Hugo: Where Late the Sweet Birds Sang (1977)

Where Late the Sweet Birds Sang by Kate Wilhelm
read October 8, 2009 through October 15, 2009

Premise: In typical ’70s fashion, the novel starts out with the destruction of Earth through human’s inability to control themselves and thus they destroy the environment. Ok. Got it. Then it gets very interesting and involves generations of cloning, the conception of individuality, artistic freedom, the essence of humanity, and and all sorts of interesting things.

Verdict: Enjoyable.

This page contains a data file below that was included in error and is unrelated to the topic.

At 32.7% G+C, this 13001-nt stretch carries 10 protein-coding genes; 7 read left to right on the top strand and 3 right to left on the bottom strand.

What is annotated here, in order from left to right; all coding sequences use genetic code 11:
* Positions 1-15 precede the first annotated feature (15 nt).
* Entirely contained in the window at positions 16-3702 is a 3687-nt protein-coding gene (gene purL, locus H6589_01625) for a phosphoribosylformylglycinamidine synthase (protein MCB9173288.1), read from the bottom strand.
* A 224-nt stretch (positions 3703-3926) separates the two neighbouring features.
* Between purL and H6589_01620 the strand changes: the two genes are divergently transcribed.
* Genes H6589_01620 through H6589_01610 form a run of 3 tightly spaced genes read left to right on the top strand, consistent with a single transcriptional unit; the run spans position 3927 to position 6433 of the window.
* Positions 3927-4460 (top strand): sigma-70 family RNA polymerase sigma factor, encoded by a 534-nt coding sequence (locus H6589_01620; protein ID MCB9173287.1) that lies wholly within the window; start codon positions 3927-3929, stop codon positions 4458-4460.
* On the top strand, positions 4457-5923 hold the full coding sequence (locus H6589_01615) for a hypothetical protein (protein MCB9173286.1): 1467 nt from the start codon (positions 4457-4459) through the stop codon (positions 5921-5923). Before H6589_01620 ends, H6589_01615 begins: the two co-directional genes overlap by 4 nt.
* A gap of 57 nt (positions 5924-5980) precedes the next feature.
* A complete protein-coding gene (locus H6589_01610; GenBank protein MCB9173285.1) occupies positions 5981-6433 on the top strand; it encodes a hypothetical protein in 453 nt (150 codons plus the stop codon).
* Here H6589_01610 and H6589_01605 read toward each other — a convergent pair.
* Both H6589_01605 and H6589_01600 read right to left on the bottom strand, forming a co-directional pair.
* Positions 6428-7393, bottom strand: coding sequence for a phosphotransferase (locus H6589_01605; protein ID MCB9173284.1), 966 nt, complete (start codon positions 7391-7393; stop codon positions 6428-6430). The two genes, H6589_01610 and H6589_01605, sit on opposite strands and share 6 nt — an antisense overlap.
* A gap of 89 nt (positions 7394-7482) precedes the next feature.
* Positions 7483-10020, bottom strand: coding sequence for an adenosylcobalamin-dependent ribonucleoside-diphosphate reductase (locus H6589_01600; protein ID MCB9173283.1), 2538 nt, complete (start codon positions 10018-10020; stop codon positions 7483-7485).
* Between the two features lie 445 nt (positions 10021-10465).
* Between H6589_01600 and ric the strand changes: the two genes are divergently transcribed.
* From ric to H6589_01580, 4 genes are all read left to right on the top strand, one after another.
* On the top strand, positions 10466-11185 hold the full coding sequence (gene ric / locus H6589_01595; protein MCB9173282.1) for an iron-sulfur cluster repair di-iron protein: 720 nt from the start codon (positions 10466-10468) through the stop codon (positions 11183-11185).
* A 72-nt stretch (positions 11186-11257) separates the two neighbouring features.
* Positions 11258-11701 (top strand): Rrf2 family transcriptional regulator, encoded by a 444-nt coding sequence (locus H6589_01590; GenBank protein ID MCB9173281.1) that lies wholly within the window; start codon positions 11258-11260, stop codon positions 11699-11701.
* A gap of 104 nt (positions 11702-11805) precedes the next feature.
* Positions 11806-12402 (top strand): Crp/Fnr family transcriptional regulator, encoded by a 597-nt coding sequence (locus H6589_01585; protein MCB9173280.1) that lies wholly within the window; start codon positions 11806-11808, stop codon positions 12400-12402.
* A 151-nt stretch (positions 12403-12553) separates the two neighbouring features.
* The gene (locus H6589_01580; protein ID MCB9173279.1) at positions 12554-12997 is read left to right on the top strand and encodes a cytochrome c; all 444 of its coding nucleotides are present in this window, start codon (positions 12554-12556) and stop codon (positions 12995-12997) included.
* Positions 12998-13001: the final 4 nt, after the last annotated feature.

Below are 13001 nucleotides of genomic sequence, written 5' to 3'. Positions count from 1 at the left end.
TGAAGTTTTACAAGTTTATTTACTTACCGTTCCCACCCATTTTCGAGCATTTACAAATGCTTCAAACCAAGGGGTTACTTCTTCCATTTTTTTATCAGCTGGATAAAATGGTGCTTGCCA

At first I was like “yeah ok, I get it” but then it got really cool. I loved the exploration of cloning as a means to human survival and then the resulting strange society that formed. I don’t really want to talk about it too much—it would give away too many of the *gasp*-factor things. Suffice it to say that if you are interested in how it is individuality, creativity, and freedom of expression that fundamentally make us human, this book is definitely for you. I really enjoyed it.

It’s pretty neat. Go ahead and give it a try.

Random side note—no wonder men have loved science fiction for so long. It’s full to the brim with sex.

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